Late motherhood is a growing trend in the United States with 8 times as many women giving birth to their first child beyond the age of 35 as compared to four decades ago.
The most important predictor of fertility is female age. As women age, egg counts and egg quality, defined as the egg’s ability to create a chromosomally normal embryo, both decline. This results in higher rates of infertility, miscarriage and childlessness.
Women are born with a set number of eggs. Every month, eggs are lost through ovulation and natural egg death. By age 30, women lose 88% of their life supply of eggs and by age 40, egg loss reaches 97%. The chance of a live birth from natural conception on a monthly basis declines from 20% at age 30 to 15% at age 35, 10% at age 40 and only 1-2% at age 45.
Based on the above, women should consider having children earlier in life in order to prevent infertility and childlessness. Those who are not ready to have children should consider a fertility check-up to estimate the number of remaining eggs and identify health factors that could impact later efforts to conceive. Women may also wish to consider fertility preservation by freezing eggs or embryos while they are still reproductively young.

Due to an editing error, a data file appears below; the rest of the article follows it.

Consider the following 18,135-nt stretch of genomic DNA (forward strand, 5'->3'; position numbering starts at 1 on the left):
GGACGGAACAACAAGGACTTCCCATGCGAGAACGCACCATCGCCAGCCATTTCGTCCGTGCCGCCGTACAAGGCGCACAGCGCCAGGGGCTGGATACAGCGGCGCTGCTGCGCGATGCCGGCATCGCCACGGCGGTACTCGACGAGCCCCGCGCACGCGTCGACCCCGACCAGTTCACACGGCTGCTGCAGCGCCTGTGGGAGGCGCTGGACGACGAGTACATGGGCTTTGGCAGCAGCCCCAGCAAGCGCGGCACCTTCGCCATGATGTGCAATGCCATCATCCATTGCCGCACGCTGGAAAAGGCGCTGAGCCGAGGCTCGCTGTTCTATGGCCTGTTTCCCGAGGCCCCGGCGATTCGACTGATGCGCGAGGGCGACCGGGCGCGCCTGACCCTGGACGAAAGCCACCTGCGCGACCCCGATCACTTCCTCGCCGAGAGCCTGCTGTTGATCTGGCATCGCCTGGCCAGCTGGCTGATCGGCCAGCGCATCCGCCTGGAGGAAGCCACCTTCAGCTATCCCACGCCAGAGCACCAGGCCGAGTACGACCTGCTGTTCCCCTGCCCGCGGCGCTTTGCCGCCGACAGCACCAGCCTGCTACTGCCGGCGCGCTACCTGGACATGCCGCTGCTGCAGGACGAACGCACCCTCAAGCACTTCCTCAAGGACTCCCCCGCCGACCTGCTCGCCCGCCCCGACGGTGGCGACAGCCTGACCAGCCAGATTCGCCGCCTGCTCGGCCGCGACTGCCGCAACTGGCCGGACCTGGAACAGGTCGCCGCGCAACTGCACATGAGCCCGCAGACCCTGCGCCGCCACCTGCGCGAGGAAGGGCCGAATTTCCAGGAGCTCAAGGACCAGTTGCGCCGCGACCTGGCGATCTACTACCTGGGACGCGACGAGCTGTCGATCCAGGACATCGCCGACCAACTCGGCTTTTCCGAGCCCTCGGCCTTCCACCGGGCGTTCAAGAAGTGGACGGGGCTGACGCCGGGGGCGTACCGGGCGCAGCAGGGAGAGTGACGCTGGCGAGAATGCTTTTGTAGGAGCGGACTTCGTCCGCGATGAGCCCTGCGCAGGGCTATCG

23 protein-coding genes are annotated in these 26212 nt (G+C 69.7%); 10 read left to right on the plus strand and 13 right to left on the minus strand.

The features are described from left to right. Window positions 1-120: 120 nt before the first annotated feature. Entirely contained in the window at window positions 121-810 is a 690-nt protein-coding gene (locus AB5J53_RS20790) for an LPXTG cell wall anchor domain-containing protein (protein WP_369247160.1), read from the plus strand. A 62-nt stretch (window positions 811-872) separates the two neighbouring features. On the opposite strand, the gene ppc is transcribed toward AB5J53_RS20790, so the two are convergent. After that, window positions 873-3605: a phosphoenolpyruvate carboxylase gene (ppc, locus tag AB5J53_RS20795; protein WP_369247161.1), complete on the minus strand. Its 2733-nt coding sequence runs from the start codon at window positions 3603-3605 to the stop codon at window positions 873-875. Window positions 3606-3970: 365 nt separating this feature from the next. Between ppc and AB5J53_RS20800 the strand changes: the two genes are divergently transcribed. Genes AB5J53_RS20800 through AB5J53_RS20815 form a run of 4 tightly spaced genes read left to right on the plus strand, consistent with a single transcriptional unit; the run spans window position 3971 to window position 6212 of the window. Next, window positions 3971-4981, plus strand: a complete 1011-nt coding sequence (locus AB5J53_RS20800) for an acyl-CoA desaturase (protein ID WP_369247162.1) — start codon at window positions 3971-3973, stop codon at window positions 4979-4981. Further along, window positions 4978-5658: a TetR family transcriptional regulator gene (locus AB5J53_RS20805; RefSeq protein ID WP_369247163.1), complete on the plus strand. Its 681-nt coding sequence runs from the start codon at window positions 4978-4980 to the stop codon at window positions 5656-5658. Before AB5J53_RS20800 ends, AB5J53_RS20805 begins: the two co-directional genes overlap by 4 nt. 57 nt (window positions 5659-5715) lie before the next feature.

A variety of fertility treatments are available for women in their late 30’s and early 40’s who are having difficulty conceiving. In general, fertility treatments increase the chance of pregnancy by stimulating the ovary to grow multiple eggs as opposed to the one egg that typically grows each month. Multiple egg recruitment can be achieved by taking a fertility pill called clomiphene citrate or by daily injections of the hormone FSH.